A Score that Really Matters: The Credit Score
Before lenders decide to lend you money, they must know if you are willing and able to pay back that mortgage loan. To figure out your ability to pay back the loan, lenders assess your debt-to-income ratio. To assess how willing you are to repay, they use your credit score.
The most commonly used credit scores are called FICO scores, which were developed by Fair Isaac & Company, Inc. The FICO score ranges from 350 (high risk) to 850 (low risk). You can learn more on FICO here.
Your credit score is a direct result of your history of repayment. They don't consider income or personal characteristics. These scores were invented specifically for this reason. Credit scoring was developed to assess a borrower's willingness to pay without considering other irrelevant factors.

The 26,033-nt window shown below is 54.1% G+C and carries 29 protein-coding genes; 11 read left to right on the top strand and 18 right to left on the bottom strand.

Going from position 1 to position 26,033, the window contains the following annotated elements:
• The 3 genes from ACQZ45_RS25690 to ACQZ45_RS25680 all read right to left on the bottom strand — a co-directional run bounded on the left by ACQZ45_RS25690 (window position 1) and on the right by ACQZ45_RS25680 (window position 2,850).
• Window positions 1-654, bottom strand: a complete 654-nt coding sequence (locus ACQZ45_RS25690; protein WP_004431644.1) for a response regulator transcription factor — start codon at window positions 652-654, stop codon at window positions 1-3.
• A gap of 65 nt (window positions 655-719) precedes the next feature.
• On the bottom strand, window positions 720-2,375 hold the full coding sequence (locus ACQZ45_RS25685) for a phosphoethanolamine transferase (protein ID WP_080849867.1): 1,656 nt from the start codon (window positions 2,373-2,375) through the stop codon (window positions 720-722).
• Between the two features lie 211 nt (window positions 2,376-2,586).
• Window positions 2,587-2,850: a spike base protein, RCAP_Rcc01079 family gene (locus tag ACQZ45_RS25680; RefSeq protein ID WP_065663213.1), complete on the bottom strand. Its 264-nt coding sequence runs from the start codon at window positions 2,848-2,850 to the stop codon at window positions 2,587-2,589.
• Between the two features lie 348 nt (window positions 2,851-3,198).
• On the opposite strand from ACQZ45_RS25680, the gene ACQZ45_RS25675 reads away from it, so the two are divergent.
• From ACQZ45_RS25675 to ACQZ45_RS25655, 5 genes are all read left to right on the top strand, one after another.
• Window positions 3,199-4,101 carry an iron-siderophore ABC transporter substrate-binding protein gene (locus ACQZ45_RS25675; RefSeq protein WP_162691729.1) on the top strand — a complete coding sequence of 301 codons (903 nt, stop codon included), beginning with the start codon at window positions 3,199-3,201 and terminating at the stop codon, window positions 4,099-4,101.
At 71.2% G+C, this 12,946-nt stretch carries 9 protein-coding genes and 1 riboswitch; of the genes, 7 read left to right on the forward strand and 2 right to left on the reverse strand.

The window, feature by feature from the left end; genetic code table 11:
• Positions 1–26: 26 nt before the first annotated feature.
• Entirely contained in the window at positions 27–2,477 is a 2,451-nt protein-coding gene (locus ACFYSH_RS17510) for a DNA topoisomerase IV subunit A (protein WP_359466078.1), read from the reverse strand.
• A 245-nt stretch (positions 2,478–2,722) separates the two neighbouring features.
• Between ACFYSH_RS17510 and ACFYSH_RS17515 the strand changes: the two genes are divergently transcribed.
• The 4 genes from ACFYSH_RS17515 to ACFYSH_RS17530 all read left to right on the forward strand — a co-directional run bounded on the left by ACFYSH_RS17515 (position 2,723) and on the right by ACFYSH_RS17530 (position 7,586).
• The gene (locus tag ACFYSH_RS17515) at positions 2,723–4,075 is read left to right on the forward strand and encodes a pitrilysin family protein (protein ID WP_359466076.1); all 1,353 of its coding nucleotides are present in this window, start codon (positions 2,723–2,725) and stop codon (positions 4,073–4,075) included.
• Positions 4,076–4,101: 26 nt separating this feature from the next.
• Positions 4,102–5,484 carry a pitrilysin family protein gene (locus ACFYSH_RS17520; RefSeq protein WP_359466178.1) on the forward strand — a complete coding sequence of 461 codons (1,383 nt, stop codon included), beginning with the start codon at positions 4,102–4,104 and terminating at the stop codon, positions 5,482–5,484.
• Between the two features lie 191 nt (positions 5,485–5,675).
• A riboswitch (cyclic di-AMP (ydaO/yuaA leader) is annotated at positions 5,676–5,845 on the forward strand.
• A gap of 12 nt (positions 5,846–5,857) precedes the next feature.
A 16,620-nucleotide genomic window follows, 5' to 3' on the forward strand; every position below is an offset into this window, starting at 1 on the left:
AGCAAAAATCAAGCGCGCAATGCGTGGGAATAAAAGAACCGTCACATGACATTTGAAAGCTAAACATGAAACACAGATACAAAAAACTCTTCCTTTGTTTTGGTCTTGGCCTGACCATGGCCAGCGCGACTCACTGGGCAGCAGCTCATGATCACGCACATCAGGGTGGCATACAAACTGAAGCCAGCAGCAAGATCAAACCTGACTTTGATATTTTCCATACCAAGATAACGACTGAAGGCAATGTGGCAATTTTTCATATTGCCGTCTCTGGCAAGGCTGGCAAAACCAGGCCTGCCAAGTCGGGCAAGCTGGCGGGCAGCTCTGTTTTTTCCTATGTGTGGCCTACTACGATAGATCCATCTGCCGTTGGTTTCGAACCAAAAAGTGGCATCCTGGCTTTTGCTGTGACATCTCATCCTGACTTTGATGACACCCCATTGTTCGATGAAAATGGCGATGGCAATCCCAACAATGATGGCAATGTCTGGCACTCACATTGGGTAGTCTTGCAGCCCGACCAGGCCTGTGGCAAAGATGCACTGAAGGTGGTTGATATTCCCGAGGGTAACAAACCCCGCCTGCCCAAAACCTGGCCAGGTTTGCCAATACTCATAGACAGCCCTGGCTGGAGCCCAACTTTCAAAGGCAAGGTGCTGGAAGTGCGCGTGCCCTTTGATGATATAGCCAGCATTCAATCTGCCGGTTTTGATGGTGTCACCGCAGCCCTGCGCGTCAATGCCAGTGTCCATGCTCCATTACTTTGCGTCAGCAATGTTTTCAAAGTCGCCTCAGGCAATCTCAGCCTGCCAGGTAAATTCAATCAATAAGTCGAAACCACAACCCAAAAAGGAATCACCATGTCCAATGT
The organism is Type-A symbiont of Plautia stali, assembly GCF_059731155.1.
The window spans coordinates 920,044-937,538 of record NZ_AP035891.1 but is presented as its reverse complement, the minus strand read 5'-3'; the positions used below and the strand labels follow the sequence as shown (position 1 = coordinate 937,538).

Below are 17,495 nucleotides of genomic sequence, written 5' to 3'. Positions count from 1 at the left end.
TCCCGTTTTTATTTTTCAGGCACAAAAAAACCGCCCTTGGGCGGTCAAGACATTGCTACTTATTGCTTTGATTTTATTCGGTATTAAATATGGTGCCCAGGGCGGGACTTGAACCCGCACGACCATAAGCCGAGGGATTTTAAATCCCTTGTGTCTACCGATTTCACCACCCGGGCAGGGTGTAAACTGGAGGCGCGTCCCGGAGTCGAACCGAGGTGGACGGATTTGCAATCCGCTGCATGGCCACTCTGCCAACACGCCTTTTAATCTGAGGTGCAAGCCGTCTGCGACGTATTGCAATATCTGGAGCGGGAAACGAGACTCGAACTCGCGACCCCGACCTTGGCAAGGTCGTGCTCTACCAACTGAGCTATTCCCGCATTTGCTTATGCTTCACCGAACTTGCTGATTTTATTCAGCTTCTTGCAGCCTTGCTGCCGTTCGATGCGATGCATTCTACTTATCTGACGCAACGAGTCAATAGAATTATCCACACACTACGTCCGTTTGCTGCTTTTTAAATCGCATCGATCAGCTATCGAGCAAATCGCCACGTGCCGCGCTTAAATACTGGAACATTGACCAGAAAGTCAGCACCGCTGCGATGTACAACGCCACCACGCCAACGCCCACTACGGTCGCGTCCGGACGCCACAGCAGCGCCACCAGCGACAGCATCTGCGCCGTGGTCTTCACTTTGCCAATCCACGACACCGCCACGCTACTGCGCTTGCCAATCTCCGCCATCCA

Deliquencies, derogatory payment behavior, current debt level, length of credit history, types of credit and number of inquiries are all considered in credit scores. Your score is calculated wtih positive and negative information in your credit report. Late payments lower your score, but consistently making future payments on time will improve your score.
Your credit report must contain at least one account which has been open for six months or more, and at least one account that has been updated in the past six months for you to get a credit score. This history ensures that there is enough information in your credit to build a score. If you don't meet the minimum criteria for getting a credit score, you may need to establish your credit history prior to applying for a mortgage loan.
U.S.A. Lending, Inc. can answer your questions about credit reporting. Call us at 305-967-7200.